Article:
2021 Site Renovation Info Pages
C. 2021 UPDATE
Welcome. After updating our Museum sites (and my entire webplex) to Secure Socket Layer (SSL), I found that many of the links were broken. Some file extensions seemed to require update (e.g., from htm to html). I am pushing through a minimal renovation project in June 2021, hoping to keep the turn-of-century charm of this historic magazine site as close to the original as possible. Thanks for your patiencemore info soon. [JTC]
Also, Adobe canceled its Flash image systems recently, which terminated Al Sirois' clever banner animation (with star ship engine sounds) showing a little green man treading in amazement through the bowels of a futuristic propulsion chamber). While renovating in June 2021, I was overjoyed to find a fully wide (999px or so) banner Al had created for us in 2004. The 2004 banner was superseded by the little green man, but with him gone to Flash heaven, I was happy to put Al Sirois' atmospheric, otherworldly banner in its place.
Little Green Man! Even better: in the bowels of old file folders I located an early test model Al Sirois sent me around 2005 or so. This is a still (gif) of the Flash animation with sound that he sent us, which we posted proudly as a top decorative banner for our index page at Far Sector SFFH, until the death of Flash in 2020. The word Yoyodyne is a reference from my own personal favorite novel of all time, the 1965 The Crying of Lot 49 by Thomas Pynchon. Thanks, Al. I appreciated that then, and still do now. Intellectual Property Notice: This Far Sector SFFH banner image of the Little Green Man is Copyright © 2004 by A. L. Sirois. All Rights Reserved. Do not copy, steal, or defenestrate. [JTC]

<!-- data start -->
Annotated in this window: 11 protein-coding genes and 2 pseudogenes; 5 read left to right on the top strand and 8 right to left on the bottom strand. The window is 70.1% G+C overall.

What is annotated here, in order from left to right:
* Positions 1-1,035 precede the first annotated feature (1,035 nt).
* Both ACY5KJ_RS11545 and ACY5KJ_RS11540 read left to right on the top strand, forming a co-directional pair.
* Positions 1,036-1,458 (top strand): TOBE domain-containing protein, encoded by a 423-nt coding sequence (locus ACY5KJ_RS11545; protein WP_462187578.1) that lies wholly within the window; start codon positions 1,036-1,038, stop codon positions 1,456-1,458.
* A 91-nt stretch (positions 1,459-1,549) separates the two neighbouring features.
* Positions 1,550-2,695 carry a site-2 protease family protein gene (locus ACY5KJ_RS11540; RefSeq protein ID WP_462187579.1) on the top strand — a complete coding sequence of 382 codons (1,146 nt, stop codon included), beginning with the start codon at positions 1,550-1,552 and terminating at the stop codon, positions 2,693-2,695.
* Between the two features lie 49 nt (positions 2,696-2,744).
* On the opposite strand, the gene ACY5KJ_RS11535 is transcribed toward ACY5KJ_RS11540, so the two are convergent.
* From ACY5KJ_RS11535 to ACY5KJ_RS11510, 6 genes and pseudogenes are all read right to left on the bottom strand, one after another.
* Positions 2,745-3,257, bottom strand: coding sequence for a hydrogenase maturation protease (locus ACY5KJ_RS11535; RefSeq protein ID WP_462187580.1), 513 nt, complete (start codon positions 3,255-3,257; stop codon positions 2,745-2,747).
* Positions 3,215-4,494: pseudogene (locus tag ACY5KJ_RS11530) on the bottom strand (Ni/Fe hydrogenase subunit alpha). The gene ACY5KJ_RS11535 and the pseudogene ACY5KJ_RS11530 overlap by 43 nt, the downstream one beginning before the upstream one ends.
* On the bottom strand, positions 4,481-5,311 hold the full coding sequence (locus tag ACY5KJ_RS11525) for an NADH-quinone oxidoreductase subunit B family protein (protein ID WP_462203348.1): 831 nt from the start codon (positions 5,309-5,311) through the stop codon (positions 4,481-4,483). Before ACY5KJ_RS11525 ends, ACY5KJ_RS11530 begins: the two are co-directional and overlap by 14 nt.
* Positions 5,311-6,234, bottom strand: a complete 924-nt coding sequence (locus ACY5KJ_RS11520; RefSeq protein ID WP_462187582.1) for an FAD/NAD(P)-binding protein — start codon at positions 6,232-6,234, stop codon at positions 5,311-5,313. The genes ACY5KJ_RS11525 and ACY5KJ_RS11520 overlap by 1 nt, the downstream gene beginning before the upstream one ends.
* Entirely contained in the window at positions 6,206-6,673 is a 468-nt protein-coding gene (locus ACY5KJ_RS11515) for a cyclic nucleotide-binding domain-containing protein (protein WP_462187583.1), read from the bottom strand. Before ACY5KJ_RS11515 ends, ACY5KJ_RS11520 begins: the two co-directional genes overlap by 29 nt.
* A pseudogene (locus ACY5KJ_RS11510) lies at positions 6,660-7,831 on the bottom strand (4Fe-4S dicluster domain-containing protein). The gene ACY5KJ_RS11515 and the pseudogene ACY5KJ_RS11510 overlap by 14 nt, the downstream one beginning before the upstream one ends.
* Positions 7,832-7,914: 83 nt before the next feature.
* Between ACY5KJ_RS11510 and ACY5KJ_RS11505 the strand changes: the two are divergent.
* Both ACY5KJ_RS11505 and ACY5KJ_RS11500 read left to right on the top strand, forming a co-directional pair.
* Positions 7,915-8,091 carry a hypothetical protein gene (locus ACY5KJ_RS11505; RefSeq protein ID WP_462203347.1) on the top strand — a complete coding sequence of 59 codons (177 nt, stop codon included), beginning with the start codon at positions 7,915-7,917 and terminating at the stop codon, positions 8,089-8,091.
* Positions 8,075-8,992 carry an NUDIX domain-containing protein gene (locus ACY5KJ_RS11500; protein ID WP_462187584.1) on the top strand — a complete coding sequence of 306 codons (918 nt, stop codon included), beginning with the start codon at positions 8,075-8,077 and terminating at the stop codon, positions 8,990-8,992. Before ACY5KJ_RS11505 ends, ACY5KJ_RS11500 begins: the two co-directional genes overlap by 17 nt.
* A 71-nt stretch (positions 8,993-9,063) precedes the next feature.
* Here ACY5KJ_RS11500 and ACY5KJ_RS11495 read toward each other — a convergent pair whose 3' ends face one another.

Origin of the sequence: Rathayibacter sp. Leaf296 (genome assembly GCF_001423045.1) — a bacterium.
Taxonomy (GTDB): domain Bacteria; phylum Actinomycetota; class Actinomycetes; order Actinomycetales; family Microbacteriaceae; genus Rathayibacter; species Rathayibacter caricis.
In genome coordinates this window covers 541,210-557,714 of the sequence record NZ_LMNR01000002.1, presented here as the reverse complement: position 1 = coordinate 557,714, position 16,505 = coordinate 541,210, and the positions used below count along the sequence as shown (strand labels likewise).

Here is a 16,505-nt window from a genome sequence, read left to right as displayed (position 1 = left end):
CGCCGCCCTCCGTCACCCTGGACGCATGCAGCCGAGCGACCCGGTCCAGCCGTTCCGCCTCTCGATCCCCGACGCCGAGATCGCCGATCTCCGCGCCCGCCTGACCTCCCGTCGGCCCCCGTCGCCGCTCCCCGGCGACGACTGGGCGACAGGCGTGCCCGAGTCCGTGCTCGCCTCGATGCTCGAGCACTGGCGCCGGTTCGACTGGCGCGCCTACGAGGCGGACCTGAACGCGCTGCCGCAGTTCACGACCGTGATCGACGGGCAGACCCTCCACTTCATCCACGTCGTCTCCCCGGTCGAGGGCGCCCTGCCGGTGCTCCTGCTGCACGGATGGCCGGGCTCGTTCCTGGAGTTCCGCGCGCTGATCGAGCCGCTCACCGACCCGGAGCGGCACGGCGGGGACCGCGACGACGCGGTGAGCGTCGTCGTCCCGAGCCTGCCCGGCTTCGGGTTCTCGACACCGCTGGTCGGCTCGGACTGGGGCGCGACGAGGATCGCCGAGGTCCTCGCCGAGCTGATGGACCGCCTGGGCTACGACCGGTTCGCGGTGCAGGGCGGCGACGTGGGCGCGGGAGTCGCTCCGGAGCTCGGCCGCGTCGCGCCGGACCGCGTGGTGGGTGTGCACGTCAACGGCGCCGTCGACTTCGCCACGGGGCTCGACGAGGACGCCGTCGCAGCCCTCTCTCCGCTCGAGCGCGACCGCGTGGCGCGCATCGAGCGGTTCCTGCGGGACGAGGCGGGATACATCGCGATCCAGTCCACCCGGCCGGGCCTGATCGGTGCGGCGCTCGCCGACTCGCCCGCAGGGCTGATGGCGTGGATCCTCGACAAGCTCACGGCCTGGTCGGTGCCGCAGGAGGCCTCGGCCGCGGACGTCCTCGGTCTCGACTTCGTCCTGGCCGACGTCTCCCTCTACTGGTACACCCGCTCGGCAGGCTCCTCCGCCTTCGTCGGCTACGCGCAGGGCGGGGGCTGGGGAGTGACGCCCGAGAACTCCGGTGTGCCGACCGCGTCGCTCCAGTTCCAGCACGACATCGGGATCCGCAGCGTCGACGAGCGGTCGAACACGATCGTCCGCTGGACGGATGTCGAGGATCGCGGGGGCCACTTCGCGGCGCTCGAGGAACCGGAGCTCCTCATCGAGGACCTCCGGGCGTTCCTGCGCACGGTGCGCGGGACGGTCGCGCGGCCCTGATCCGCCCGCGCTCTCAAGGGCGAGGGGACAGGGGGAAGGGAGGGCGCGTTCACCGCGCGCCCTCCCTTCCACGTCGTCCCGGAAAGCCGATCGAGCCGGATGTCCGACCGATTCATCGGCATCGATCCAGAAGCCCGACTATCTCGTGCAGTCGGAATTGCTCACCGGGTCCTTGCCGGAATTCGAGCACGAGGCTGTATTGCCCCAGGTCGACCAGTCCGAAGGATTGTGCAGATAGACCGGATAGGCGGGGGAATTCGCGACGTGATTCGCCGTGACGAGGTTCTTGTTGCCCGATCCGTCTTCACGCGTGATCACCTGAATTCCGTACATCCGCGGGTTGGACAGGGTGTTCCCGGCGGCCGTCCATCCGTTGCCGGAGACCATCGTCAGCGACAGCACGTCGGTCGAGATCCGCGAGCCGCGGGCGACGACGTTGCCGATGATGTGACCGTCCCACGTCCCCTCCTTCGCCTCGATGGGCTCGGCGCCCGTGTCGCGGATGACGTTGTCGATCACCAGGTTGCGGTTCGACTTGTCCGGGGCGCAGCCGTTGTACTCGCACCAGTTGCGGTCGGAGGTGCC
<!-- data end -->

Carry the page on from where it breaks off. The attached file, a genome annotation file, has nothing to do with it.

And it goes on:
The Crying of Lot 49 Speaking of Yoyodyne: the term originated in Thomas Pynchon's great 1965 novel (cover image below). YOYODYNE at Wikipedia (ref. circa 1963-1967 but whatever; their own info lists the novel as 1965, as does the info in my copy). I have an original edition of Thomas Pynchon's novel with this classic cover illustration that speaks of the 1960s. I'll add an image here for fun. Don't forget to look at the Little Green Man banner below.
See this Wikipedia article about Pynchon's novel (borderline fantasy, but brilliant), which has nothing and everything to do with what has made me a believer, along with Ridley Scott's wonderful 1982 Blade Runner movie and more things. If you understand those things, you'll understand novels of mine like This Shoal of Space (1990 Virtual Reality novel by yours truly, a decade before The Matrix made the concept of VR popular). Speaking of VR, I don't claim to have invented it, although I did originate my own concept independently from work with mainframe computers and 'virtual paging' or 'memory paging' (Virtual-real operation or V=R in the 1980s. The literary concept in real form, if not in name, has been around for a long time. Ray Bradbury wrote a famous short story with VR, titled The Veldt, c1950. Jorge Luis Borges employed VR-like methods in his fiction (e.g., The Circular Ruins) (1940). I also think we can find early traces of it in Edgar Allan Poet's short story Eleonora (1842) among other AEP works. [JTC]
The Crying of Lot 49